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Czech Republic Travel Information

The Basics


GMT +1 (GMT +2, Apr - Oct)


Electrical current is 230 volts, 50Hz. Round two-pin plugs with a hole for a grounding pin are standard. Most sockets also take the standard European two-pin plugs.


Czech is the official language but English and German are also widely spoken.

Travel Health

There are no major health risks associated with travel to the Czech Republic, and there are no vaccination requirements for international travellers. Vaccinations are recommended for hepatitis A and hepatitis B, and long-term visitors to forested areas may want to seek medical advice about immunisation against tick-borne encephalitis. Medical facilities are good in Prague, but may be more limited in rural areas. After Brexit, the Global Health Insurance Card (GHIC) replaced the European Health Insurance Card (EHIC) for UK citizens. The GHIC allows UK citizens access to state healthcare during visits to the EU. The GHIC is not valid in Norway, Iceland, Liechtenstein or Switzerland, nor is it an alternative to travel insurance.


Though tipping in restaurants is optional and generally no service charge is added to bills, gratuities of about 10 percent are expected for good service. Taxi drivers are tipped by rounding up the fare at the end of the journey.

Safety Information

Most visits to the Czech Republic are trouble-free, though the risk of indiscriminate terrorist attacks is a factor throughout Europe. Petty theft is a concern, especially on public transport and around the main tourist sites in Prague, so visitors should be mindful of their belongings. Violent crime is rare.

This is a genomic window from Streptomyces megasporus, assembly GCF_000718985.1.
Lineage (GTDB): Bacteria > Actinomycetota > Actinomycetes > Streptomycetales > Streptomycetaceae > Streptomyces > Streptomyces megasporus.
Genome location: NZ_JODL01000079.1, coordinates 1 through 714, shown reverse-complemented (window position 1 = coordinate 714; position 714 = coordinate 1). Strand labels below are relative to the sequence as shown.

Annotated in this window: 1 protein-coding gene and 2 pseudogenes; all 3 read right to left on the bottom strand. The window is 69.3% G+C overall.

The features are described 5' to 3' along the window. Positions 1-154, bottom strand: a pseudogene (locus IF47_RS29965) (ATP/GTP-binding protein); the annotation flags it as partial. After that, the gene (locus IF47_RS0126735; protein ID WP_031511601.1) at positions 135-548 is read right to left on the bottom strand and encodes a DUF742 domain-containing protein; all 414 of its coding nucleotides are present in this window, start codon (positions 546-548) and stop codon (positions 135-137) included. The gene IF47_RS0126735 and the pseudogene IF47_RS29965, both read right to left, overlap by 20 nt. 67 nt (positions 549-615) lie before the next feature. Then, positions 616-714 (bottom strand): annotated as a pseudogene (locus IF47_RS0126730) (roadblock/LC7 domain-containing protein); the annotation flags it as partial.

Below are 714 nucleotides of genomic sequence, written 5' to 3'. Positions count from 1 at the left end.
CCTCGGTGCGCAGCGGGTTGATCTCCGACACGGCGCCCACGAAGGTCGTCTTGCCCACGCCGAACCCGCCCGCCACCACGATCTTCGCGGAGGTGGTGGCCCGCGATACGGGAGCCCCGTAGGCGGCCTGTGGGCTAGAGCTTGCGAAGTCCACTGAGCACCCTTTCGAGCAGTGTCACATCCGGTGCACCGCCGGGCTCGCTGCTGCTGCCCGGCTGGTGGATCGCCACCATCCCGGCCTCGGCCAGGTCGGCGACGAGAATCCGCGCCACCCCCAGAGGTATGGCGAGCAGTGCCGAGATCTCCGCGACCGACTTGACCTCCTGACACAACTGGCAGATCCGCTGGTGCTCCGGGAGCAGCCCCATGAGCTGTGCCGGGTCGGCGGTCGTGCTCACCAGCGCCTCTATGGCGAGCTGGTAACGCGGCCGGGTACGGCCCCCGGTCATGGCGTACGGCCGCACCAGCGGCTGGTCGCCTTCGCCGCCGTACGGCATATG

Local Customs

Drunken behaviour and drinking in public is punishable by law in the Czech Republic, and some bars and restaurants in Prague will not allow entry for stag parties. While same-sex relationships are legal, same-sex marriages aren't recognized; public displays of affection may be frowned on or draw unwanted attention.


Punctuality is expected in the Czech business world and dress should be smart and conservative. Initial greetings are usually formal to the point that titles and surnames are used unless otherwise indicated. Firm handshakes signal strength, and direct eye contact shows integrity.

German is the most common foreign language used in the Czech Republic but English is widely spoken by younger generations. Translators are available and any attempts at speaking Czech will be appreciated when doing business. There is generally some polite small talk to establish rapport at the beginning of meetings.

Deals can take a long time to complete due to significant bureaucratic red tape, so it's important to be patient. Business hours usually run from 8am to 4pm, Monday to Friday.


The international access code for the Czech Republic is +420. Purchasing a local prepaid SIM card is a good way to keep calling costs down, as international roaming can be expensive and international calls from hotels involve high surcharges. Many cafes, restaurants, hotels and shopping centres offer free wifi.

Duty Free

Visitors from the EU may bring in 800 cigarettes, 400 cigarillos, 200 cigars, or 1kg tobacco; 10 litres of spirits over 22-percent volume, 20 litres of spirits less than 22-percent volume, 90 litres of wine (though no more than 60 litres of sparkling wine), and 110 litres of beer. All goods must be for personal use.

Travellers from non-EU countries who are over the age of 17 don't have to pay duty on 200 cigarettes, 100 cigarillos, 50 cigars, or 250g tobacco. The same applies to one litre of spirits over 22-percent volume, two litres of spirits less than 22-percent volume, four litres of wine, and 16 litres of beer.

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